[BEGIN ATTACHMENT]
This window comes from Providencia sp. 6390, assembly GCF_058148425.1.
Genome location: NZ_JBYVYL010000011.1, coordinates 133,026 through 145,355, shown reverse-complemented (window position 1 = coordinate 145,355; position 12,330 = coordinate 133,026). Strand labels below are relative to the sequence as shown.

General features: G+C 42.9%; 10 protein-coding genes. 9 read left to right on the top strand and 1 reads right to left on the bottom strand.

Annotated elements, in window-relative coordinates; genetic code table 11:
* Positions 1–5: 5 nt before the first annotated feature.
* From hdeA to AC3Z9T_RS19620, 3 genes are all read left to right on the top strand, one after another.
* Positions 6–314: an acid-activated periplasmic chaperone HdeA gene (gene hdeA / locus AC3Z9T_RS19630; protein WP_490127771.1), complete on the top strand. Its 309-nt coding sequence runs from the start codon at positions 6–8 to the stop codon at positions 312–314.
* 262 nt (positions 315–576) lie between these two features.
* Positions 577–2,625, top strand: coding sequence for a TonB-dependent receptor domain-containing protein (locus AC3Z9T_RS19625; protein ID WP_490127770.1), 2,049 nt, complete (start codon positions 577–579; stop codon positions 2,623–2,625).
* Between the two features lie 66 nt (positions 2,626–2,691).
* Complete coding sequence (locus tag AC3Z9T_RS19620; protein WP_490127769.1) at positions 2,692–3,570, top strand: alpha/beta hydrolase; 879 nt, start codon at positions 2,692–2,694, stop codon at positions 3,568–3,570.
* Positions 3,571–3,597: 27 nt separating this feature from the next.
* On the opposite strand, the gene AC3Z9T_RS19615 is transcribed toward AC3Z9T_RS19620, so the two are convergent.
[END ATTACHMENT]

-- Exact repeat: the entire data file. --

This window comes from Providencia sp. 6390, assembly GCF_058148425.1.
Genome location: NZ_JBYVYL010000011.1, coordinates 133,026 through 145,355, shown reverse-complemented (window position 1 = coordinate 145,355; position 12,330 = coordinate 133,026). Strand labels below are relative to the sequence as shown.

General features: G+C 42.9%; 10 protein-coding genes. 9 read left to right on the top strand and 1 reads right to left on the bottom strand.

Annotated elements, in window-relative coordinates; genetic code table 11:
* Positions 1–5: 5 nt before the first annotated feature.
* From hdeA to AC3Z9T_RS19620, 3 genes are all read left to right on the top strand, one after another.
* Positions 6–314: an acid-activated periplasmic chaperone HdeA gene (gene hdeA / locus AC3Z9T_RS19630; protein WP_490127771.1), complete on the top strand. Its 309-nt coding sequence runs from the start codon at positions 6–8 to the stop codon at positions 312–314.
* 262 nt (positions 315–576) lie between these two features.
* Positions 577–2,625, top strand: coding sequence for a TonB-dependent receptor domain-containing protein (locus AC3Z9T_RS19625; protein ID WP_490127770.1), 2,049 nt, complete (start codon positions 577–579; stop codon positions 2,623–2,625).
* Between the two features lie 66 nt (positions 2,626–2,691).
* Complete coding sequence (locus tag AC3Z9T_RS19620; protein WP_490127769.1) at positions 2,692–3,570, top strand: alpha/beta hydrolase; 879 nt, start codon at positions 2,692–2,694, stop codon at positions 3,568–3,570.
* Positions 3,571–3,597: 27 nt separating this feature from the next.
* On the opposite strand, the gene AC3Z9T_RS19615 is transcribed toward AC3Z9T_RS19620, so the two are convergent.